Richard Bacon MP today said:
"The Aspire contract between HMRC and Capgemini is the Government’s largest technology contract, which has cost some £7.9 billion over the last ten years and generated profits for the suppliers of some £1.2 billion, while enabling the collection each year of the Government’s tax revenue, amounting to over £500 billion in 2013-2014.
HMRC faces an enormous challenge in moving to a new contracting model by 2017, with many short-duration contracts with multiple suppliers, and appears complacent given the scale of the transformation required.
Moreover, HMRC’s record in managing IT contractors gives us little confidence that HMRC can successfully achieve this transition or that it can manage the proposed model effectively to maximise value for money.
The Aspire contract has provided stable systems to support the collection of taxes. The provision of all government services depends on the continued stability of tax collection, which yielded more than £500 billion in the last completed financial year and, on the same trend, would be expected to yield around £5 trillion over the next ten years. There are substantial risks to tax collection if the transition fails, which would create havoc with the public finances.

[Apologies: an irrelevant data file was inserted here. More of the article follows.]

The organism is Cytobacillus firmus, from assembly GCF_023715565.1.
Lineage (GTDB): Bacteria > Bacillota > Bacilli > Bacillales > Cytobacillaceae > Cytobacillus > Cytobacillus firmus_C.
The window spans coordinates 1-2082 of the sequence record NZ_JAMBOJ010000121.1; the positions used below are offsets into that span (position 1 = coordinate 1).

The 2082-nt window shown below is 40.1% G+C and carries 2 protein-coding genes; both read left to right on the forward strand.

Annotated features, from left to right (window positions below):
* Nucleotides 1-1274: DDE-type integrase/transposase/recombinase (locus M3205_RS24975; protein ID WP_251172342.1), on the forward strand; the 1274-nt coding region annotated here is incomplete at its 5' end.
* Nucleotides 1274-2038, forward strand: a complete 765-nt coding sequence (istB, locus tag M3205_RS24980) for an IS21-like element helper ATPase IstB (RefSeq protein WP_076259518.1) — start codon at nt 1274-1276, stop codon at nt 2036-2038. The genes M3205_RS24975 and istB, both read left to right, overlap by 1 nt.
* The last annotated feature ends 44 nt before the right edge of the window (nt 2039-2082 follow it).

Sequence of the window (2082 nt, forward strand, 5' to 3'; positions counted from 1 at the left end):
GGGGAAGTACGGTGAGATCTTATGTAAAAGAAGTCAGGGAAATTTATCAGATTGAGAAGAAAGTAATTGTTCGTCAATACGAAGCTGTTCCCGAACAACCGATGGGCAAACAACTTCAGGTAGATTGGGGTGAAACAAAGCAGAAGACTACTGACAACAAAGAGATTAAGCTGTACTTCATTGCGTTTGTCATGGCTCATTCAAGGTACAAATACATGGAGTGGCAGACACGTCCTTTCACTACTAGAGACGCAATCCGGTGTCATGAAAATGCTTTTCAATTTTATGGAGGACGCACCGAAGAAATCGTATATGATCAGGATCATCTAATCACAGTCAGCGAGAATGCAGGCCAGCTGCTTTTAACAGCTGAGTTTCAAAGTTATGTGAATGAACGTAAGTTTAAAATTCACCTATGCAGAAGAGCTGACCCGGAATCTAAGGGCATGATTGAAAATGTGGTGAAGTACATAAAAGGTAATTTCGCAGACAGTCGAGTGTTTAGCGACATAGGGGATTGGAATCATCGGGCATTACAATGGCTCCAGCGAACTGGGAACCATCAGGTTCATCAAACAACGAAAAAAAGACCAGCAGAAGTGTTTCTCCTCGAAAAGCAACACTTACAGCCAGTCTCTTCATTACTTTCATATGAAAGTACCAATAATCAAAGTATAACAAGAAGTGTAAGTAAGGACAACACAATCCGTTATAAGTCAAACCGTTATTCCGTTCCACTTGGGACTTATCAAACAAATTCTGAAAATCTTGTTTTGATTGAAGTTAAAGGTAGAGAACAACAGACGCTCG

It is surprising that HMRC is still unable to assess properly the value and risks attached to a long-term contract such as Aspire and is therefore unable to evaluate this approach against newer Government approaches to limit the value, length and structure of ICT contracts.
Although HMRC decided three years ago to move in principle to a new contracting model it still does not have a detailed business case for the change.
HMRC says it hopes to publish the business case in the spring, which will leave only two years to engage the market, recruit the skills, and procure and manage the transition of the services it will need before the existing contract expires in 2017.
HMRC expects the new arrangements to reduce its running costs by 25%. However, the Department still cannot estimate the cost of this change, in terms of moving staff, equipment and office space; it could not even provide the Committee with a range.
We do not believe that the Cabinet Office’s ‘red lines’ on IT procurement, such as its restriction on any IT contracts over £100 million, are realistic in a business as large as HMRC’s, or that transformation on this scale is achievable by July 2017.